1960Janet Reno graduates with a degree in chemistry. She will go on to be U.S. Attorney General under President Bill Clinton.

1961Recent grad Michael Schwerner, '61 is shot and killed in Philadelphia, Mississippi by members of the Ku Klux Klan. Schwerner, Andrew Goodman, and James Chaney were in Mississippi as a part of "Freedom Summer."

1962The Department of Anthropology is established as a free-standing department.

October 9-10, 1962The Philadelphia Orchestra, conducted by Eugene Ormandy plays a concert in Bailey Hall for the dedication of the new Olin Library.

1963The Arecibo Observatory in Puerto Rico is dedicated.

1964Department of Neurobiology and Behavior is founded as faculty foresaw that the medical discipline of neurobiology was directly connected to the behavior studies being done in zoology and psychology departments.

1965Semitic Languages and Literatures Department (now Near Eastern Studies) is founded.

1965The Department of Comparative Literature is founded.

1965Cornell celebrates its centennial with a concert at the New York State Theater at Lincoln Center.

1965Paul Wolfowitz graduates with a degree in chemistry. He will go on to be President George W. Bush's deputy secretary of defense and president of the World Bank.

1965Medieval Studies Program is founded to bring together faculty in early studies from a wide range of departments at Cornell to mentor students and sustain a critical mass of interdisciplinary scholarship.

1966The Society for the Humanities is founded.

1967NBB faculty member William Keeton writes "Biological Science," what would become one of the most widely used introductory biology textbooks and integrated historically separate courses in botany and zoology.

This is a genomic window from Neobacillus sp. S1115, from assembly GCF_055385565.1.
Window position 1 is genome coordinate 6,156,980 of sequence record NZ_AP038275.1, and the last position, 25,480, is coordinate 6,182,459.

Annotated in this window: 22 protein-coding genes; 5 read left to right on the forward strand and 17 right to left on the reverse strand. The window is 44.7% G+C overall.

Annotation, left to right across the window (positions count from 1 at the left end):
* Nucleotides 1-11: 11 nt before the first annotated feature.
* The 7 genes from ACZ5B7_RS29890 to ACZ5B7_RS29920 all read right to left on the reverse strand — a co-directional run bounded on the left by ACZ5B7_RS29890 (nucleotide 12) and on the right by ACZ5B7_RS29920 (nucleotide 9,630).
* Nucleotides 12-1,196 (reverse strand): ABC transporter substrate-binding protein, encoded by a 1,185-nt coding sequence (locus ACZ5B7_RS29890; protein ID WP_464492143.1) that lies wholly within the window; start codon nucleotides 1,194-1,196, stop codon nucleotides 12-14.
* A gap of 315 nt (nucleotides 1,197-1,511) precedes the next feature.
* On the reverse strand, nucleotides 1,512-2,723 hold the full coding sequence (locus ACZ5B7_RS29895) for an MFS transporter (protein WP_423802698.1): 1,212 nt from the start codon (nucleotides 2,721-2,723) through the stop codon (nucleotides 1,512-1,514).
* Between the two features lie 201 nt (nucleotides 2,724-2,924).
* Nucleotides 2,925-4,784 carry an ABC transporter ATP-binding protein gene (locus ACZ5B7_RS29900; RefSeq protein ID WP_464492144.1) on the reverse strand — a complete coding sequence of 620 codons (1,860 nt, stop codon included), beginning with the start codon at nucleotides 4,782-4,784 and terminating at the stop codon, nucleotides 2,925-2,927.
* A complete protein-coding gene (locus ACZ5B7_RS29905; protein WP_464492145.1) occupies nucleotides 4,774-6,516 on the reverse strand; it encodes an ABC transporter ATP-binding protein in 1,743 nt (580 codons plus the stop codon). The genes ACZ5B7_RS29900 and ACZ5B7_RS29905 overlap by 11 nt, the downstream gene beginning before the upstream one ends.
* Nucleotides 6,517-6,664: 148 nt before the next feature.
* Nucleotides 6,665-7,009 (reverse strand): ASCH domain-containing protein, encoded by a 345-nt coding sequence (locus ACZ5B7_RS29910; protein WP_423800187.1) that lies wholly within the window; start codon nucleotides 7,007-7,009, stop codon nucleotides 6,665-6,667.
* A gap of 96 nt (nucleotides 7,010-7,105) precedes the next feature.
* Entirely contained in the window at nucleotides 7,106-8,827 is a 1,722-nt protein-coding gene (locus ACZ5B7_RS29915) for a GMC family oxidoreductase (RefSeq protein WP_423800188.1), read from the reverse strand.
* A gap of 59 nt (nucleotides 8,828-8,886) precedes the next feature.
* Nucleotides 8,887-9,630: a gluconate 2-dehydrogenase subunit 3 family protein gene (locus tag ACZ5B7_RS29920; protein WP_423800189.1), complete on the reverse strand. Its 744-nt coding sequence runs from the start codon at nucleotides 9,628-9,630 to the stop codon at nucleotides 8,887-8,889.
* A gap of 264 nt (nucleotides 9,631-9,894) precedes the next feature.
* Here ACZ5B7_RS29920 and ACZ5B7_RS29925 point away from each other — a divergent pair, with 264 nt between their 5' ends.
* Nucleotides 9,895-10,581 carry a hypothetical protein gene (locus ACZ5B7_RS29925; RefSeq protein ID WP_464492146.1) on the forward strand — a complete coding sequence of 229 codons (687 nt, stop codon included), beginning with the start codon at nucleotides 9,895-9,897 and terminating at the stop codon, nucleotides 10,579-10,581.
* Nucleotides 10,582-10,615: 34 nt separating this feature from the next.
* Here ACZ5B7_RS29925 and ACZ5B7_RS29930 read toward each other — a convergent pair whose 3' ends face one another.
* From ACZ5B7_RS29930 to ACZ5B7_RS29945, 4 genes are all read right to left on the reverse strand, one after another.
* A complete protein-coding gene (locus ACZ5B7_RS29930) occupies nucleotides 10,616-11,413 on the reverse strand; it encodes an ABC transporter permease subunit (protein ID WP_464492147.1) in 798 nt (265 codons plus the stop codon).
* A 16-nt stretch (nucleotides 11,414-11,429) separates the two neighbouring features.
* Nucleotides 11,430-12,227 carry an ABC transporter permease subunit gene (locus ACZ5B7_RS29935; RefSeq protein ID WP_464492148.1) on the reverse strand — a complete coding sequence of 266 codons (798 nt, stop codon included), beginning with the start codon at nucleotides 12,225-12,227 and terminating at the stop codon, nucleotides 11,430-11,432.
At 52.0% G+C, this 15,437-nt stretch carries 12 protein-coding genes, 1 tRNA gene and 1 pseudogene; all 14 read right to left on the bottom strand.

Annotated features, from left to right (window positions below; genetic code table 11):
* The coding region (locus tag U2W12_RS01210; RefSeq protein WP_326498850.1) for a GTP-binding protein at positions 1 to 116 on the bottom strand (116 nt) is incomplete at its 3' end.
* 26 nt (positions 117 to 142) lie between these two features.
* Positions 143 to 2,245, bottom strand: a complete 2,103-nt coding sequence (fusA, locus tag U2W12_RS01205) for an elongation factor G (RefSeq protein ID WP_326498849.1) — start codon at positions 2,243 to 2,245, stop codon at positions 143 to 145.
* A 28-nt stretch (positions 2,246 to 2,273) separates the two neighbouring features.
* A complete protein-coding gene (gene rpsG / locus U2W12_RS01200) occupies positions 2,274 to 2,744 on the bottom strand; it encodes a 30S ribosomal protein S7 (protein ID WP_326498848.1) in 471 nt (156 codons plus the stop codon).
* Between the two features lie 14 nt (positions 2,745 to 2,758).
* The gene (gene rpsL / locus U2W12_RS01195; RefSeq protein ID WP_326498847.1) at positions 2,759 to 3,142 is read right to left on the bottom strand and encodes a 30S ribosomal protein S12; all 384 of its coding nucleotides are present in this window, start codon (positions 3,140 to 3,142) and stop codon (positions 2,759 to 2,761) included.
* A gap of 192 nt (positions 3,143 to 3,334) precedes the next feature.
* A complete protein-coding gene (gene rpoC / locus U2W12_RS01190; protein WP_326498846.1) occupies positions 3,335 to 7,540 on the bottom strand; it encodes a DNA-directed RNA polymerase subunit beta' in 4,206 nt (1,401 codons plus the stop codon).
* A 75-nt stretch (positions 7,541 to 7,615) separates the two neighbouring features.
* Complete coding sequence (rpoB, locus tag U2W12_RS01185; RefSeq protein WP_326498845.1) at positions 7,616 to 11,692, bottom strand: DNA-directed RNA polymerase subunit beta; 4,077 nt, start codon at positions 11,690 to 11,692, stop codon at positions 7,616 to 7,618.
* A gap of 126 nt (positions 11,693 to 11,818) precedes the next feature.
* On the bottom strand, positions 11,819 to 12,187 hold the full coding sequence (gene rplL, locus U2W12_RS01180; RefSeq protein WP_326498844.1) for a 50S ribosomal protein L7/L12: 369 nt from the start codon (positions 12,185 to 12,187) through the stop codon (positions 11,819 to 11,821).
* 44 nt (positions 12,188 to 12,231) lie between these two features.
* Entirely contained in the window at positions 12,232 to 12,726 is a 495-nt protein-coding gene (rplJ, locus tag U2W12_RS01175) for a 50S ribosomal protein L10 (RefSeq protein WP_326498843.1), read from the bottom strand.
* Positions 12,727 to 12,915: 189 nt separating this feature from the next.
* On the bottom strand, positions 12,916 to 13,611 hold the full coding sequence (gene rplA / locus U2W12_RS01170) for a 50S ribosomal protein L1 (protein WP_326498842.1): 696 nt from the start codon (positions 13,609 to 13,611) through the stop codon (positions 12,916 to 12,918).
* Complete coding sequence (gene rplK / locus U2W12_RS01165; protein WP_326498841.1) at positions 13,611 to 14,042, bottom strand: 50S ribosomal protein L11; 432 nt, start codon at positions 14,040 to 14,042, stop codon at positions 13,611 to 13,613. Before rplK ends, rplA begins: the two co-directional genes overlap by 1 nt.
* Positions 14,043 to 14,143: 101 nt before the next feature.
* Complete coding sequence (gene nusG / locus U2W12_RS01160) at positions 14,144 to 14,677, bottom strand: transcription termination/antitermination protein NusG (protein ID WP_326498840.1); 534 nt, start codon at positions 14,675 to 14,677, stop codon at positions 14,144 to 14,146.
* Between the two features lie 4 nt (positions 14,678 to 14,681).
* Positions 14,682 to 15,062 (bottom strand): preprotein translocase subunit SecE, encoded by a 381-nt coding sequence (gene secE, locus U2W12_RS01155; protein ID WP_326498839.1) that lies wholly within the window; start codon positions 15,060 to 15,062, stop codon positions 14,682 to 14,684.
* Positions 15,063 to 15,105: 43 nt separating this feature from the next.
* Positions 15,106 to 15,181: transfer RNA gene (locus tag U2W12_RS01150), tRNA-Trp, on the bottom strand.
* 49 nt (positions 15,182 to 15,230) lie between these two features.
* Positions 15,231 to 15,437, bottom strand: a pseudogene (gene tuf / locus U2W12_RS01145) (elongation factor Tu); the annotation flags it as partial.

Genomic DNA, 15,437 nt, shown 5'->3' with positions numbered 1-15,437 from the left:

1968Robert Holley, professor of biochemistry, wins the Nobel Prize for his work determining the sequence of alanine transfer RNA.

1969The Cornell Conference on Women takes place over a four-day period during winter intersession, leading to the first women's studies courses.

Cornell Conference on Women

1971Science Magazine recognizes the work of sociology Prof. Louis Guttman on the development of scaling theory as one of the 62 major advances in social science between 1900 and 1965.

1973Professor A. R. Ammons of the English Department wins the National Book Award for "Collected Poems."

1973NBB's Thomas Eisner, together with Edward Wilson at Harvard, leads a team of biologists including NBB's Richard O'Brien who pioneer a more in-depth approach to teaching freshman biology, entitled "Life on Earth."

1973Physics Professor Edwin Salpeter receives the Gold Medal from the Royal Astronomical Society.

Gold Medal from Roal Astronomical Society

1981Department of Neurobiology and Behavior occupies its new, on-campus building (Seeley G. Mudd Hall). NBB faculty laboratories had been located for 17 years in Langmuir Laboratory at the Tompkins County Airport, but all teaching, committee activities, library work, etc., happened on the main campus.

1981Sociology Prof. Dorothy Nelkin testifies on behalf of the plaintiffs in McClean et al. vs. the Arkansas Board of Education. This case overturned Arkansas Act 590, legislation that required schools to balance instruction in evolutionary biology with "creation science."

1994President Bill Clinton awards Thomas Eisner of NBB the National Medal of Science.

2000Department of Molecular Biology and Genetics is founded, combining genetics, development and physiology with the biochemistry group. The genetics group can be traced back to Rollins A. Emerson and his "school" of maize geneticists, who established maize as one of the best known "genetic" organisms.

2001The Department of Near Eastern Studies plays a key role in campus and public education in the years after September 11, 2001.

2002Language Resource Center is founded to support the teaching of languages, which happens in seven departments of literature and cultural studies in the College of Arts and Sciences.